1. Backup the fstab file:
      Code:
      sudo cp /etc/fstab{,-backup}
    2. Open it in a text editor:
      Code:
      gksu gedit /etc/fstab
    3. Add an entry at the end of the file. The syntax of an entry:
      Code:
      bindfs#/path/to/dir    /path/to/dir    fuse    options    0    0

      1. example:
      Code:
      bindfs#/home/shared    /home/shared    fuse    perms=0700,mirror-only=user1:user2:user3    0    0

      2. example:
      Code:
      bindfs#/home/shared    /home/shared    fuse    perms=0750,mirror=user1:user2:user3,group=groupX    0    0
    4. Save the file and exit.

    5. Unmount the partition and mount all filesystems mentioned in fstab to check if the entry works as expected:
      Code:
      sudo umount /home/shared
      sudo mount -a
    6. If something went wrong, restore the original fstab file:
      Code:
      sudo cp /etc/fstab{-backup,}
      Or edit it and remove the line you added.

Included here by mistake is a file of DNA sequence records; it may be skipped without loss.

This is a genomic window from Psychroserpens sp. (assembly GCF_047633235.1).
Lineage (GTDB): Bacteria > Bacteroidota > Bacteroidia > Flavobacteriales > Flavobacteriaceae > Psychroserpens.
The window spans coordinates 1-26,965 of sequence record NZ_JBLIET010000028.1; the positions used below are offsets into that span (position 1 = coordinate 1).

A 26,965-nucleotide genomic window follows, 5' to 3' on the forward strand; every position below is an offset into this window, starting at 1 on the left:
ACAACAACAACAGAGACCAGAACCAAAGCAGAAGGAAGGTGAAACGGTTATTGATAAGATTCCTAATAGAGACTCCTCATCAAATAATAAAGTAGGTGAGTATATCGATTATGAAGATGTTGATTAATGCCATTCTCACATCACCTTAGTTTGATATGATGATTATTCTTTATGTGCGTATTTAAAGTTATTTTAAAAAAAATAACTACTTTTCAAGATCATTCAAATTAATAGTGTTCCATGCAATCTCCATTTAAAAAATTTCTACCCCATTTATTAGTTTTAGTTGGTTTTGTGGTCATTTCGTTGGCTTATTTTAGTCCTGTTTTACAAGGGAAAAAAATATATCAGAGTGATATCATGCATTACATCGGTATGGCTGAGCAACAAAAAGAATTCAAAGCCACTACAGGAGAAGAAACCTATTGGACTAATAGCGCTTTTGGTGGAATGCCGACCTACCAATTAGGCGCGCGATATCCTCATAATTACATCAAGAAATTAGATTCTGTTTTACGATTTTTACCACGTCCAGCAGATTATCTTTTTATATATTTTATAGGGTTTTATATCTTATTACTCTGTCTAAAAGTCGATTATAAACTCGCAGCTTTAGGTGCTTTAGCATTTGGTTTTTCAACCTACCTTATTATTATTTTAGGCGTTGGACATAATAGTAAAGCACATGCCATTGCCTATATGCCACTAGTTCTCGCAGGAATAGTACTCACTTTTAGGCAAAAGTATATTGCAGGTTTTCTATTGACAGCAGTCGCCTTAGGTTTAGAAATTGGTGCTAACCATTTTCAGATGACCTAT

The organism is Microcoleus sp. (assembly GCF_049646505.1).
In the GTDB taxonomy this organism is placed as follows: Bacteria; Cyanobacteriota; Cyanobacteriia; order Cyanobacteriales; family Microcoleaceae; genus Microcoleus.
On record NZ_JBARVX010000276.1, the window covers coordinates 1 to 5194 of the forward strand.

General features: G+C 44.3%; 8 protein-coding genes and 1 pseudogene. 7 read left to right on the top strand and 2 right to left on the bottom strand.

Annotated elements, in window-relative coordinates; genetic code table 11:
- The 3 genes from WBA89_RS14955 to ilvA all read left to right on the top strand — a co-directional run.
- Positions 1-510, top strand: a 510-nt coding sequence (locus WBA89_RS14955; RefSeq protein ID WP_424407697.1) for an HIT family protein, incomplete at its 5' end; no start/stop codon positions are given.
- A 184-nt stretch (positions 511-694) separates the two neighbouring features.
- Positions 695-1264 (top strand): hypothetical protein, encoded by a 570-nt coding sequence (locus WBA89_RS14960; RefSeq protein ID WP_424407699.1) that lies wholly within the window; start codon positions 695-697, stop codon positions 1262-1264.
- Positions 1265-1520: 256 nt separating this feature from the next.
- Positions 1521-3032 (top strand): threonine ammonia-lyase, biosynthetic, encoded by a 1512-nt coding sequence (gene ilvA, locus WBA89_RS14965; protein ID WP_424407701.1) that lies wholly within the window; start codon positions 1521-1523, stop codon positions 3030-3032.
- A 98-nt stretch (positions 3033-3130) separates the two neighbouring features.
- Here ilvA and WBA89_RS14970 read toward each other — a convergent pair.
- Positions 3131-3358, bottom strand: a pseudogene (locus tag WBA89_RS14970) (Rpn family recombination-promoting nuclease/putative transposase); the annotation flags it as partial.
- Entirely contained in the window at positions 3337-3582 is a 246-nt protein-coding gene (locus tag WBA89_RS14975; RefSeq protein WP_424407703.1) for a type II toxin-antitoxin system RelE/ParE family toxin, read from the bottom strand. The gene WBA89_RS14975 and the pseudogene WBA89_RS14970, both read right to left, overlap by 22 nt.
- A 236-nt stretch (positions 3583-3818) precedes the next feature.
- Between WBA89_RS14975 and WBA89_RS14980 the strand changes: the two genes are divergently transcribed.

Method 2 - Upstart

    NOTE: This method should work in Ubuntu 9.10 or higher. If you are using an earlier release the fstab method is preferred.

    We need to create an Upstart job, which executes the bindfs command after all filesystems are mounted.


    1. Create the job file and open it for editing:
      Code:
      gksu gedit /etc/init/mount-bindfs.conf
    2. Paste the following code into the file:
      Code:
      # Remount directories with bindfs
      #
      # Temporary workaround until BUG 503003 is fixed
      #
      
      description "Remount directories with different permissions"
      
      start on stopped mountall 
      
      script
        bindfs -o perms=0700,mirror-only=user1:user2:user3 /home/shared /home/shared
      end script
    3. Adjust the bindfs options and mount point to fit your needs. Save the file and exit.

    4. Unmount the partition and start the Upstart job to check if it works as expected:
      Code:
      sudo umount /home/shared
      sudo initctl start mount-bindfs
    5. If something went wrong remove the job file:
      Code:
      sudo rm /etc/init/mount-bindfs.conf





    6. That's all

    Copy the files you want to share with the other users in the directory (/home/shared).




    Links

    http://code.google.com/p/bindfs/
    community/FilePermissions